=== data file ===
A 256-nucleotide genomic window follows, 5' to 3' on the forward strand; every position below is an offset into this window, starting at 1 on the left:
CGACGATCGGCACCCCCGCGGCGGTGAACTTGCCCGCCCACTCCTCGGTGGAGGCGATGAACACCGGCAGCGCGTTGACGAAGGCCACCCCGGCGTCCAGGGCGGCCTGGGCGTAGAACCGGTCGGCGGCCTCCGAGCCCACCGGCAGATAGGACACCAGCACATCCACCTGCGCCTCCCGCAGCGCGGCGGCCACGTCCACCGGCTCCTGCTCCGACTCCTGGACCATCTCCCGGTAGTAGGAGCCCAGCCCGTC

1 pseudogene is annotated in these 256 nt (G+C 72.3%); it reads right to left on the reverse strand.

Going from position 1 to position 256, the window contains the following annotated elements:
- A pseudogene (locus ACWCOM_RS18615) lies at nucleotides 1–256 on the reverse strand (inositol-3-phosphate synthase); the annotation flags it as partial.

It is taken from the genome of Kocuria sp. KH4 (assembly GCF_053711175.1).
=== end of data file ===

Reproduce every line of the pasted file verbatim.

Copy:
A 256-nucleotide genomic window follows, 5' to 3' on the forward strand; every position below is an offset into this window, starting at 1 on the left:
CGACGATCGGCACCCCCGCGGCGGTGAACTTGCCCGCCCACTCCTCGGTGGAGGCGATGAACACCGGCAGCGCGTTGACGAAGGCCACCCCGGCGTCCAGGGCGGCCTGGGCGTAGAACCGGTCGGCGGCCTCCGAGCCCACCGGCAGATAGGACACCAGCACATCCACCTGCGCCTCCCGCAGCGCGGCGGCCACGTCCACCGGCTCCTGCTCCGACTCCTGGACCATCTCCCGGTAGTAGGAGCCCAGCCCGTC

1 pseudogene is annotated in these 256 nt (G+C 72.3%); it reads right to left on the reverse strand.

Going from position 1 to position 256, the window contains the following annotated elements:
- A pseudogene (locus ACWCOM_RS18615) lies at nucleotides 1–256 on the reverse strand (inositol-3-phosphate synthase); the annotation flags it as partial.

It is taken from the genome of Kocuria sp. KH4 (assembly GCF_053711175.1).